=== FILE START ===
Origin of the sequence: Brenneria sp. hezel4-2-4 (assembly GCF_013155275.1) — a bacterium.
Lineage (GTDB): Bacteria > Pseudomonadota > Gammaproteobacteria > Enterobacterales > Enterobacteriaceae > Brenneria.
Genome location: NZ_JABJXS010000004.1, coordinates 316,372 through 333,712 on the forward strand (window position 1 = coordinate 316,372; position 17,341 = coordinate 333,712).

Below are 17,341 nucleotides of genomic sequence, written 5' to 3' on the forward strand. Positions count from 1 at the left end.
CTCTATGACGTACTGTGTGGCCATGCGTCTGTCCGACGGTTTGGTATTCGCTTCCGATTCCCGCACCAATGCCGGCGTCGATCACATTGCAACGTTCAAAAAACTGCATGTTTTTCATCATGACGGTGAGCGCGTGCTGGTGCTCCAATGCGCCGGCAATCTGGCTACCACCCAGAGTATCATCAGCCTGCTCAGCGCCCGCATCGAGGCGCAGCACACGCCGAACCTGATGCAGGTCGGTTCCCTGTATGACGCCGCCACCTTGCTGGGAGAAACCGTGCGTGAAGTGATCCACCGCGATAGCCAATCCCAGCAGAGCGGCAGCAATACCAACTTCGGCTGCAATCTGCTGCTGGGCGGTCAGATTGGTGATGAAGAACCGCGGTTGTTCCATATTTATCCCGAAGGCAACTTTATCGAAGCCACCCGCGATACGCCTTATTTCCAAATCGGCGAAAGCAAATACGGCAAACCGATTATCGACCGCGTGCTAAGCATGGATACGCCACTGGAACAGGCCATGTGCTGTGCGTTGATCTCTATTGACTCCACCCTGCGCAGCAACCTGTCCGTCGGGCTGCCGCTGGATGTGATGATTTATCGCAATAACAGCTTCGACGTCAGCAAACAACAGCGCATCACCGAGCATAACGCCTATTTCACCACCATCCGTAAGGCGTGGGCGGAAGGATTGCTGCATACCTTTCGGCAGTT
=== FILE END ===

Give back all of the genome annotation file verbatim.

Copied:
Origin of the sequence: Brenneria sp. hezel4-2-4 (assembly GCF_013155275.1) — a bacterium.
Lineage (GTDB): Bacteria > Pseudomonadota > Gammaproteobacteria > Enterobacterales > Enterobacteriaceae > Brenneria.
Genome location: NZ_JABJXS010000004.1, coordinates 316,372 through 333,712 on the forward strand (window position 1 = coordinate 316,372; position 17,341 = coordinate 333,712).

Below are 17,341 nucleotides of genomic sequence, written 5' to 3' on the forward strand. Positions count from 1 at the left end.
CTCTATGACGTACTGTGTGGCCATGCGTCTGTCCGACGGTTTGGTATTCGCTTCCGATTCCCGCACCAATGCCGGCGTCGATCACATTGCAACGTTCAAAAAACTGCATGTTTTTCATCATGACGGTGAGCGCGTGCTGGTGCTCCAATGCGCCGGCAATCTGGCTACCACCCAGAGTATCATCAGCCTGCTCAGCGCCCGCATCGAGGCGCAGCACACGCCGAACCTGATGCAGGTCGGTTCCCTGTATGACGCCGCCACCTTGCTGGGAGAAACCGTGCGTGAAGTGATCCACCGCGATAGCCAATCCCAGCAGAGCGGCAGCAATACCAACTTCGGCTGCAATCTGCTGCTGGGCGGTCAGATTGGTGATGAAGAACCGCGGTTGTTCCATATTTATCCCGAAGGCAACTTTATCGAAGCCACCCGCGATACGCCTTATTTCCAAATCGGCGAAAGCAAATACGGCAAACCGATTATCGACCGCGTGCTAAGCATGGATACGCCACTGGAACAGGCCATGTGCTGTGCGTTGATCTCTATTGACTCCACCCTGCGCAGCAACCTGTCCGTCGGGCTGCCGCTGGATGTGATGATTTATCGCAATAACAGCTTCGACGTCAGCAAACAACAGCGCATCACCGAGCATAACGCCTATTTCACCACCATCCGTAAGGCGTGGGCGGAAGGATTGCTGCATACCTTTCGGCAGTT